Texans like to brag that “everything’s bigger in Texas,” but sometimes that’s not something to be proud of. According to data recently released by State Farm, Texas led the nation in hail and wind insurance claims in 2015:
State Farm insurance agency paid out over $835 million in wind claims and $2 billion in hail across the USA and Texas. Texas had 52,500 of hail claims and 11,200 in wind claims for 2015.
Texas’ high number of hail and wind claims is partially due to the state’s weather patterns, which are more prone to severe weather than other states. But there is also increasing evidence that fraud is playing a role in inflating claims. In a recent article, two South Texas insurance principals summed up the situation this way:
Immediately after a storm, lawyers swoop into affected areas and do everything possible to whip up disputes, inflate claims and cajole, coerce or seduce homeowners into needless lawsuits in hopes of reaping windfall profits. Tens of thousands of Texans already have personal experience with intrusive knocks on the door from trial lawyers or their solicitors, promising “free” roofs and easy money if they agree to sue their insurance company.
How many lawsuits have been ginned up through these cynical tactics? A report published last year by Rio Grande Valley Citizens Against Lawsuit Abuse found that 5,740 lawsuits were filed in Hidalgo County following a pair of major hailstorms in 2012. As of April of this year, that number is closer to 11,000 in the Valley alone, and growing by the month. The dramatic increase in storm-related litigation is much higher than we’ve ever seen in Texas, and wildly out of proportion with other states. These techniques are not typical or harmless legal maneuvers. They’re cynical, industrial-scale methods that do real damage, and homeowners and businesses pay the price…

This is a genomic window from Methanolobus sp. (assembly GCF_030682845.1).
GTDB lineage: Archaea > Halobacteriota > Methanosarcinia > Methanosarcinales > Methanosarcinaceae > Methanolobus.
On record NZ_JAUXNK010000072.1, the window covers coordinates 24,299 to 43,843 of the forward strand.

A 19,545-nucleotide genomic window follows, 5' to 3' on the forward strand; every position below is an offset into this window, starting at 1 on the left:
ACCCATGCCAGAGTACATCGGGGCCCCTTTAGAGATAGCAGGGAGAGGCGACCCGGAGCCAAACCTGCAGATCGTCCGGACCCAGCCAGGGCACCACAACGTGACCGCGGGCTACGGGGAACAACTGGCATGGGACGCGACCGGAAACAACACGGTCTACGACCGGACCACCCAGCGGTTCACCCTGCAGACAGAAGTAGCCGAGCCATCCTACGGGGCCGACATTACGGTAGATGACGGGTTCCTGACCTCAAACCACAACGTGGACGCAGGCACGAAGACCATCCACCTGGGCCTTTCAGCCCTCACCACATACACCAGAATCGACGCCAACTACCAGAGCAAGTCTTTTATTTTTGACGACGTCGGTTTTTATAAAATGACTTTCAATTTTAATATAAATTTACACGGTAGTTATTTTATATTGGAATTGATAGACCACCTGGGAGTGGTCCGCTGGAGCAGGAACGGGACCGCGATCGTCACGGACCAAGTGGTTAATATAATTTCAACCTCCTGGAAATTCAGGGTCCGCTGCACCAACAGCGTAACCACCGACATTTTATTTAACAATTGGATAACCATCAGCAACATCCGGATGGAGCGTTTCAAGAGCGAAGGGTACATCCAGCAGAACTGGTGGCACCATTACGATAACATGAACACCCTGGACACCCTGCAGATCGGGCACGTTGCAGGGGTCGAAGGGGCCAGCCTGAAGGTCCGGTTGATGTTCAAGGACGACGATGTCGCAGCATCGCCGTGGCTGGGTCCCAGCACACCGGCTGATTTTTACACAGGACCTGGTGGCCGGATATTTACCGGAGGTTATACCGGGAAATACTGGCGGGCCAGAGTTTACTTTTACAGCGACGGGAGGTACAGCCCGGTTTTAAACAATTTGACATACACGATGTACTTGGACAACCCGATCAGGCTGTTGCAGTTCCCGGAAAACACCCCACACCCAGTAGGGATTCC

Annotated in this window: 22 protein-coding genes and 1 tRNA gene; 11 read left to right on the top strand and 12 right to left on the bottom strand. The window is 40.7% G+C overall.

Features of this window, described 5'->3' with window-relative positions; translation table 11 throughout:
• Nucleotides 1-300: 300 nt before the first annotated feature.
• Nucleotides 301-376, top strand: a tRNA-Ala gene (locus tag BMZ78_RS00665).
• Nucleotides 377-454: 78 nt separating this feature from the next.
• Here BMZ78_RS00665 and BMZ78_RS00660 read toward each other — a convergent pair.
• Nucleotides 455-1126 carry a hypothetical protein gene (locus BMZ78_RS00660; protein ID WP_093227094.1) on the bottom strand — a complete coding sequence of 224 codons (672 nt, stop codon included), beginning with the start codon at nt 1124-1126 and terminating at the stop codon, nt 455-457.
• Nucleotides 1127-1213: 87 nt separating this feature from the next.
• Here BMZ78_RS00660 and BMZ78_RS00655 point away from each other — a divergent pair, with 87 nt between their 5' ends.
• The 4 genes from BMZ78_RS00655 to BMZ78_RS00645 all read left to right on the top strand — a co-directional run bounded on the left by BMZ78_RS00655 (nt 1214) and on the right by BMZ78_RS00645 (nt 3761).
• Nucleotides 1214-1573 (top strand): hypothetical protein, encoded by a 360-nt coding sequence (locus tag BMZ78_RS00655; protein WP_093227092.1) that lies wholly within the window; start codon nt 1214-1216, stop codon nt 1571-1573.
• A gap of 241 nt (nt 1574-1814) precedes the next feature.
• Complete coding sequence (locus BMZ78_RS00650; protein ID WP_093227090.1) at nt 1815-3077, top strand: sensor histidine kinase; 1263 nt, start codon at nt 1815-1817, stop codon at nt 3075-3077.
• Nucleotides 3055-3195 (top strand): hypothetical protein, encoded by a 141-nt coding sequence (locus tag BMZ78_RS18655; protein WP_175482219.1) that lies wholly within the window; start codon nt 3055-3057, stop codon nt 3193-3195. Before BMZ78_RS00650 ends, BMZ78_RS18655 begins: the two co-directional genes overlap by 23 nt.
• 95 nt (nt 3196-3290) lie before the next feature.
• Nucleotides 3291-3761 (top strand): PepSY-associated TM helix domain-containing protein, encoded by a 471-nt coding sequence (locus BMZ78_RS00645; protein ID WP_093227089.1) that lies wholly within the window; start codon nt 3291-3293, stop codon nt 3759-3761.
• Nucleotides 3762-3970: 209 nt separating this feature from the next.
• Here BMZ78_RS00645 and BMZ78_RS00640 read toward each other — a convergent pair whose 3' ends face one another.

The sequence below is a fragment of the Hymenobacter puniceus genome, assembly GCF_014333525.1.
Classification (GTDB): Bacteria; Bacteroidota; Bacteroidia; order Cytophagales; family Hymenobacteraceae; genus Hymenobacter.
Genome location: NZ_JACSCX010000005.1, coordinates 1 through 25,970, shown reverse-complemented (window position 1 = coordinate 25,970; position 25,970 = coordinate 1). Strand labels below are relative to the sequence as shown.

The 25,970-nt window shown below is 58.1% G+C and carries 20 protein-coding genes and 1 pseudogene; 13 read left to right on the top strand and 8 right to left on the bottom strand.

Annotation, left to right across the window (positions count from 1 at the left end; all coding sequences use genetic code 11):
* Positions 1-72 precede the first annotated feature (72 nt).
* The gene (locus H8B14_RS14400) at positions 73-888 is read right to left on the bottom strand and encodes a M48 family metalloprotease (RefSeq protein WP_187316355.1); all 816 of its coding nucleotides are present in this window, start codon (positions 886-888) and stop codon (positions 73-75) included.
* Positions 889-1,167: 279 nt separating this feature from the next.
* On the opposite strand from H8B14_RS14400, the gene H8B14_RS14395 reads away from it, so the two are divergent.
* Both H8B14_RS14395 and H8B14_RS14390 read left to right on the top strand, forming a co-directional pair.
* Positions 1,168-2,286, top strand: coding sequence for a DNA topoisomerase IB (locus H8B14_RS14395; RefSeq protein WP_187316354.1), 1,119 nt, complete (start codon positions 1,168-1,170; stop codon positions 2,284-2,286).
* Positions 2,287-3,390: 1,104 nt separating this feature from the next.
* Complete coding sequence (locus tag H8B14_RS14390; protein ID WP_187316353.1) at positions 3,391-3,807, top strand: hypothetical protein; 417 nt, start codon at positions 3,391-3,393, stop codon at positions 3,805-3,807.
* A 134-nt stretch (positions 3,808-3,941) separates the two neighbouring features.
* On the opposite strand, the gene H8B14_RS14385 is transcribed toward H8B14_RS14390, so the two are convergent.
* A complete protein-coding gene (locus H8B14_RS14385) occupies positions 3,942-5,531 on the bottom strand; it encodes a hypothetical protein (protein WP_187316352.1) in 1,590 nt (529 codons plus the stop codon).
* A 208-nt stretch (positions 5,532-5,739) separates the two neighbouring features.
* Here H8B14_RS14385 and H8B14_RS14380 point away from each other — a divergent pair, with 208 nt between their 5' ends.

In Hidalgo County, three Texas insurance carriers have stopped offering coverage, leaving at least 10,000 families to find new insurance providers. Virtually all of these families are paying higher premiums. In fact, at a committee hearing this last legislative session, a local housing advocate reported that for some families, premiums have increased 100 percent, from $500 annually to more than $1,200.
Concern about a growing hail-litigation crisis has been growing for some time, and there have been attempts to address the problem before it spirals out of control. During last year’s legislative session, for example, S.B. 1628 would have tightened notice and other procedural requirements to make sure that parties to a lawsuit know what’s at stake and to prevent fraud by public adjusters. The bill also reduced the incentives for frivolous lawsuits by putting limits on the amount of attorneys’ fees and penalties that can be awarded in hail claims.
While S.B. 1628 fell just short of being enacted into law, these recent reports only underscore that Texas’ hail litigation crisis is not going away.
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